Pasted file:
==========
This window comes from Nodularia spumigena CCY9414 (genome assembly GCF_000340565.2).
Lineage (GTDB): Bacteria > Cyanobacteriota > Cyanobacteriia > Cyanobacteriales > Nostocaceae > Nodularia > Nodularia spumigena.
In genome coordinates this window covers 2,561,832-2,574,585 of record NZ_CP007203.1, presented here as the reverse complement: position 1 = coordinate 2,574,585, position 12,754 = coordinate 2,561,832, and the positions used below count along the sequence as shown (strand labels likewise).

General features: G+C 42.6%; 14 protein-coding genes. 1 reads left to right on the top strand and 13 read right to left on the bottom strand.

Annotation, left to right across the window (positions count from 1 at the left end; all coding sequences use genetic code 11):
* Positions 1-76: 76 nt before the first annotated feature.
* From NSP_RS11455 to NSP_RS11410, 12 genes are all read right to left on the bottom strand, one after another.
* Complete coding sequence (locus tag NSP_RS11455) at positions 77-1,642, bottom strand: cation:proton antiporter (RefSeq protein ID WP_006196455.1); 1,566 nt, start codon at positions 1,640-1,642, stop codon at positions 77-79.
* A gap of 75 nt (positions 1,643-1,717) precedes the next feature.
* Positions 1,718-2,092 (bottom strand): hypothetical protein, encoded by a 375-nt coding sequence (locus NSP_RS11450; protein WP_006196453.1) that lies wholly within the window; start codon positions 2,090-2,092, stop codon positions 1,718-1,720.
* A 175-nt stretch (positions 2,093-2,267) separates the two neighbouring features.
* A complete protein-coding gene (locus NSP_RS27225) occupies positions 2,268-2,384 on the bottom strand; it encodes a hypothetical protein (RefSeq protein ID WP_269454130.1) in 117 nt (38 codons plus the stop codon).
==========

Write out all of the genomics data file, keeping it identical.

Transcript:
This window comes from Nodularia spumigena CCY9414 (genome assembly GCF_000340565.2).
Lineage (GTDB): Bacteria > Cyanobacteriota > Cyanobacteriia > Cyanobacteriales > Nostocaceae > Nodularia > Nodularia spumigena.
In genome coordinates this window covers 2,561,832-2,574,585 of record NZ_CP007203.1, presented here as the reverse complement: position 1 = coordinate 2,574,585, position 12,754 = coordinate 2,561,832, and the positions used below count along the sequence as shown (strand labels likewise).

General features: G+C 42.6%; 14 protein-coding genes. 1 reads left to right on the top strand and 13 read right to left on the bottom strand.

Annotation, left to right across the window (positions count from 1 at the left end; all coding sequences use genetic code 11):
* Positions 1-76: 76 nt before the first annotated feature.
* From NSP_RS11455 to NSP_RS11410, 12 genes are all read right to left on the bottom strand, one after another.
* Complete coding sequence (locus tag NSP_RS11455) at positions 77-1,642, bottom strand: cation:proton antiporter (RefSeq protein ID WP_006196455.1); 1,566 nt, start codon at positions 1,640-1,642, stop codon at positions 77-79.
* A gap of 75 nt (positions 1,643-1,717) precedes the next feature.
* Positions 1,718-2,092 (bottom strand): hypothetical protein, encoded by a 375-nt coding sequence (locus NSP_RS11450; protein WP_006196453.1) that lies wholly within the window; start codon positions 2,090-2,092, stop codon positions 1,718-1,720.
* A 175-nt stretch (positions 2,093-2,267) separates the two neighbouring features.
* A complete protein-coding gene (locus NSP_RS27225) occupies positions 2,268-2,384 on the bottom strand; it encodes a hypothetical protein (RefSeq protein ID WP_269454130.1) in 117 nt (38 codons plus the stop codon).